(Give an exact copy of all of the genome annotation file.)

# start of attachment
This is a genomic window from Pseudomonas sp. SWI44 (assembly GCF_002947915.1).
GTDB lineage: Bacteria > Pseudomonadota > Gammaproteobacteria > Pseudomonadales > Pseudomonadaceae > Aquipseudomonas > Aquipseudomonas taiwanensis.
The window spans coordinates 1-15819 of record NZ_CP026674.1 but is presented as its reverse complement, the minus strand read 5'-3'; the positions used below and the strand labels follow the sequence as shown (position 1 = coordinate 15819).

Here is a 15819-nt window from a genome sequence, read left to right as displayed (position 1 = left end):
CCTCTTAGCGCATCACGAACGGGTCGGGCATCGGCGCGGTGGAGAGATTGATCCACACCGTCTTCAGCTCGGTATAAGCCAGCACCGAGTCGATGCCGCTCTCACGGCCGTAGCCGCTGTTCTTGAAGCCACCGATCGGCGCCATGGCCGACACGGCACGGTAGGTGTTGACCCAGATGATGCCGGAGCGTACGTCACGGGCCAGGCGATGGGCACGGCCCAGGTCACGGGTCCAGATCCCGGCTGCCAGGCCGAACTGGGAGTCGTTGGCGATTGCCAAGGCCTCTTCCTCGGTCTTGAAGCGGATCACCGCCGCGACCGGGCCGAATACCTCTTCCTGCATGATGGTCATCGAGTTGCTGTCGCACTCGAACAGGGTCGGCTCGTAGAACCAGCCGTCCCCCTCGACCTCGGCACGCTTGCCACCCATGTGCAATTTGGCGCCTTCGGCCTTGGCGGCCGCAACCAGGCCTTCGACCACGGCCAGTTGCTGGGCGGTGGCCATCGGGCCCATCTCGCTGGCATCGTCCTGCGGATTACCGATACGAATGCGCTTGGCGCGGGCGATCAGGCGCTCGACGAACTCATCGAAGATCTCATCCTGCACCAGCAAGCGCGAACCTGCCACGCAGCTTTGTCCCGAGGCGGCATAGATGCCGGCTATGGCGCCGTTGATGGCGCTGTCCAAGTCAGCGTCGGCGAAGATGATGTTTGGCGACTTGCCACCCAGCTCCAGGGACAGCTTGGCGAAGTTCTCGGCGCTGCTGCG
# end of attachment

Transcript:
This is a genomic window from Pseudomonas sp. SWI44 (assembly GCF_002947915.1).
GTDB lineage: Bacteria > Pseudomonadota > Gammaproteobacteria > Pseudomonadales > Pseudomonadaceae > Aquipseudomonas > Aquipseudomonas taiwanensis.
The window spans coordinates 1-15819 of record NZ_CP026674.1 but is presented as its reverse complement, the minus strand read 5'-3'; the positions used below and the strand labels follow the sequence as shown (position 1 = coordinate 15819).

Here is a 15819-nt window from a genome sequence, read left to right as displayed (position 1 = left end):
CCTCTTAGCGCATCACGAACGGGTCGGGCATCGGCGCGGTGGAGAGATTGATCCACACCGTCTTCAGCTCGGTATAAGCCAGCACCGAGTCGATGCCGCTCTCACGGCCGTAGCCGCTGTTCTTGAAGCCACCGATCGGCGCCATGGCCGACACGGCACGGTAGGTGTTGACCCAGATGATGCCGGAGCGTACGTCACGGGCCAGGCGATGGGCACGGCCCAGGTCACGGGTCCAGATCCCGGCTGCCAGGCCGAACTGGGAGTCGTTGGCGATTGCCAAGGCCTCTTCCTCGGTCTTGAAGCGGATCACCGCCGCGACCGGGCCGAATACCTCTTCCTGCATGATGGTCATCGAGTTGCTGTCGCACTCGAACAGGGTCGGCTCGTAGAACCAGCCGTCCCCCTCGACCTCGGCACGCTTGCCACCCATGTGCAATTTGGCGCCTTCGGCCTTGGCGGCCGCAACCAGGCCTTCGACCACGGCCAGTTGCTGGGCGGTGGCCATCGGGCCCATCTCGCTGGCATCGTCCTGCGGATTACCGATACGAATGCGCTTGGCGCGGGCGATCAGGCGCTCGACGAACTCATCGAAGATCTCATCCTGCACCAGCAAGCGCGAACCTGCCACGCAGCTTTGTCCCGAGGCGGCATAGATGCCGGCTATGGCGCCGTTGATGGCGCTGTCCAAGTCAGCGTCGGCGAAGATGATGTTTGGCGACTTGCCACCCAGCTCCAGGGACAGCTTGGCGAAGTTCTCGGCGCTGCTGCG